Mission: To shed light on the connection between the sudden, traumatic loss of home through eviction and poverty.
Background: Matthew Desmond, a professor in the department of sociology at Princeton University, started studying housing, poverty, and eviction in 2008. Combining ethnographic fieldwork with statistical analyses, Desmond discovered that eviction was incredibly prevalent in low-income communities and functioned as a cause, not just a condition, of poverty. His work was summarized in his 2016 Pulitzer Prize-winning Evicted: Poverty and Profit in the American City. Desmond subsequently came to the realization there was a need for a national dataset on eviction that could inform conversations and policies related to residential instability, forced moves, and poverty. With support from the Gates, JPB, and Ford foundations, as well as the Chan Zuckerberg Initiative, he founded the Eviction Lab in 2017 and spearheaded its efforts to publish the first ever dataset of evictions in America. It is the hope of Desmond and his team of young researchers that the data provided on the site will be used to document the prevalence, causes, and consequences of eviction and help formulate laws and policies designed to promote residential security and reduce poverty.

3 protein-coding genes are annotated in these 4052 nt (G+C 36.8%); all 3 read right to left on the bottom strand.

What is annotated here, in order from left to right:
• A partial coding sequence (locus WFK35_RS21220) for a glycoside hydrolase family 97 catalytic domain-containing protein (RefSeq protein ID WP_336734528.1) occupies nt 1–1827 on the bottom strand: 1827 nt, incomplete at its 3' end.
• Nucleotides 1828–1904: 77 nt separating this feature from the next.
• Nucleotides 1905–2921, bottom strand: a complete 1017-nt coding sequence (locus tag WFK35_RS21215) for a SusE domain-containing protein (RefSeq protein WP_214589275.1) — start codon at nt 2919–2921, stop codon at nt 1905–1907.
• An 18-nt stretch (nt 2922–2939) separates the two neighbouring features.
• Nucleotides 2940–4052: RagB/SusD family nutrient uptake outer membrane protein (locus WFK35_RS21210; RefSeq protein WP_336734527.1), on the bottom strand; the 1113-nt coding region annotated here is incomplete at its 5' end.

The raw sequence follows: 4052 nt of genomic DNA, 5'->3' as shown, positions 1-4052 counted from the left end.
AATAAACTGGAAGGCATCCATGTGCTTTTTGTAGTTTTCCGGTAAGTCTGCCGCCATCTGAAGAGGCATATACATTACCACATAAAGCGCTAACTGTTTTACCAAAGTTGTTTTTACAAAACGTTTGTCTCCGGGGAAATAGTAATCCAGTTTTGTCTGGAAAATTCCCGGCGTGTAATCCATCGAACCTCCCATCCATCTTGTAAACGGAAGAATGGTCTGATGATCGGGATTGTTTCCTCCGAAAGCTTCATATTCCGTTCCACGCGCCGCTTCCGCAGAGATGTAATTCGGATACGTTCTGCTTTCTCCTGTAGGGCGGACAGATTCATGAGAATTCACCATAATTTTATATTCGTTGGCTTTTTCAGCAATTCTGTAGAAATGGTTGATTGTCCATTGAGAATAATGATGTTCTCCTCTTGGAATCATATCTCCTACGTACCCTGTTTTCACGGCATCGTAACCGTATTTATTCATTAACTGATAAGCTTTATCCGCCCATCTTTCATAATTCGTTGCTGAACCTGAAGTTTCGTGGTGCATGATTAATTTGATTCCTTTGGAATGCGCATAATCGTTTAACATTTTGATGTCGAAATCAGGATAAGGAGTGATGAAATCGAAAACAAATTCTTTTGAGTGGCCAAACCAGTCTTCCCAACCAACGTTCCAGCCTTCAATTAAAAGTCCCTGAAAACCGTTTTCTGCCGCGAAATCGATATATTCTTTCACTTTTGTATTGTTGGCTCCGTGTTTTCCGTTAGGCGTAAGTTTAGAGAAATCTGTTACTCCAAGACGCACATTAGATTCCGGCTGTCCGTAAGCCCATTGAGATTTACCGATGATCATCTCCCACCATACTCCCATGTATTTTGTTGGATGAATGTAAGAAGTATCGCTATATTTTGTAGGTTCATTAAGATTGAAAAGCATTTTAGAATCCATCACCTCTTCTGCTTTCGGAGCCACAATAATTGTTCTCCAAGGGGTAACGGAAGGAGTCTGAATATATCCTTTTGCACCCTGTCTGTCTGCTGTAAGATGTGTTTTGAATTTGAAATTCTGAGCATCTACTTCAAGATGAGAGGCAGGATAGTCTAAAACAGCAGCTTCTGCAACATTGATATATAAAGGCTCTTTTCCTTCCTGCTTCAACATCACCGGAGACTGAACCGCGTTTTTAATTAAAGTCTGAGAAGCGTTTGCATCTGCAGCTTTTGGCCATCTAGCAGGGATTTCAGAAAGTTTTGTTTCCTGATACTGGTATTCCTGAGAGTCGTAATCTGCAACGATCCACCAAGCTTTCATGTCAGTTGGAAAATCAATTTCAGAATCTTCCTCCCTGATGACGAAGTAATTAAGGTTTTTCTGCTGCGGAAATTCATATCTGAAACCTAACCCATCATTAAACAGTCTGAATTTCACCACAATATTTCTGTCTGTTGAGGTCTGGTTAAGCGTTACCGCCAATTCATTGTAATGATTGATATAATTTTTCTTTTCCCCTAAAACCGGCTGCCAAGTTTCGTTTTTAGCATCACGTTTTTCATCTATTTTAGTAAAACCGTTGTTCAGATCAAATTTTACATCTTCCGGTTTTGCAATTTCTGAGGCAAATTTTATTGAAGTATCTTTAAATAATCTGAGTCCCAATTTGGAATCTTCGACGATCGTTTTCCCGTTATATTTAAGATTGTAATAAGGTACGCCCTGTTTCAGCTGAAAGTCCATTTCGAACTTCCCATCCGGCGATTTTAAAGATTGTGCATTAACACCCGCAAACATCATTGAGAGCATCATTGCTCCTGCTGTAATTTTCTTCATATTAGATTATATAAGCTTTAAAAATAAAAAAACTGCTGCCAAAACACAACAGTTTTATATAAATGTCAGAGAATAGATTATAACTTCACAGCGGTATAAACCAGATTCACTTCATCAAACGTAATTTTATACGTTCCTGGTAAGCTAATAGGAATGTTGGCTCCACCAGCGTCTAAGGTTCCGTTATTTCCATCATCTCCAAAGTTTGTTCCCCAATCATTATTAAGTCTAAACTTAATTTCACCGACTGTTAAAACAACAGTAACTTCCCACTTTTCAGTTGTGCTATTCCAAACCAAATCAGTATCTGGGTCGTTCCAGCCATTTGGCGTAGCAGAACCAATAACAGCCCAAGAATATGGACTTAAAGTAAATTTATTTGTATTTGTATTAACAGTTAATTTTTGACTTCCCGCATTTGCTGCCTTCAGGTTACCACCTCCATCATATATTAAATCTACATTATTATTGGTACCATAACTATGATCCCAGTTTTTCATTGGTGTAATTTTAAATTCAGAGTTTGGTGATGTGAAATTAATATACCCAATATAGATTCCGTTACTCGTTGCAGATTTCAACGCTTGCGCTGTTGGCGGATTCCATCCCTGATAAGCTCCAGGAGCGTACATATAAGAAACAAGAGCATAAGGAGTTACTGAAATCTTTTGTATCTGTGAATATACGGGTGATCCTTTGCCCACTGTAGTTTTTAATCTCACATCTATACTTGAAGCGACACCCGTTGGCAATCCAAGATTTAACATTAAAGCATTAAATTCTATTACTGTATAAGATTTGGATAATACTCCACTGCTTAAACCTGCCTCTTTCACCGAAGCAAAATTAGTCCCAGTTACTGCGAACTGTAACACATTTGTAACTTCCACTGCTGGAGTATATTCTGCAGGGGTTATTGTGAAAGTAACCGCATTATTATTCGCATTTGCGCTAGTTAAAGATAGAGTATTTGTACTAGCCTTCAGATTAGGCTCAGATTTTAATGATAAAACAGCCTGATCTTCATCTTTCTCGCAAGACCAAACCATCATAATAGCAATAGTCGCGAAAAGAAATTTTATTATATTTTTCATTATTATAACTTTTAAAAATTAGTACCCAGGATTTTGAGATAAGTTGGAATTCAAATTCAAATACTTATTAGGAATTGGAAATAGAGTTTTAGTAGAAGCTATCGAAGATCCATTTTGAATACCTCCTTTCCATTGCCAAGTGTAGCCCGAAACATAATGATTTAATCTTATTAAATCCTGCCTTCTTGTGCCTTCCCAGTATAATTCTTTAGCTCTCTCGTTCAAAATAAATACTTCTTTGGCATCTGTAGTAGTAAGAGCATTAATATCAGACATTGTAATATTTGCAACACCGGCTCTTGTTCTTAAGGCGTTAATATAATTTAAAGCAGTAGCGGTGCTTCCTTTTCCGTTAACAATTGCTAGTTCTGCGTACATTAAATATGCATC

Outstanding Web Features: Visitors to the Eviction Lab site can map evictions in the U.S. from 2000 to 2016 using eviction-related data (eviction rate and eviction filing rate) and census data sets, including population, nationality, and household income, as well as by state and county. Visitors also can compare eviction rates for different neighborhoods, cities, or states and generate custom reports using an eviction rankings data tool that allows them to choose an area and data type or search within states using a Region menu. In addition, the site offers a Q&A-style infoguide titled Why Eviction Matters; a methodology FAQ; and a blog-style updates section.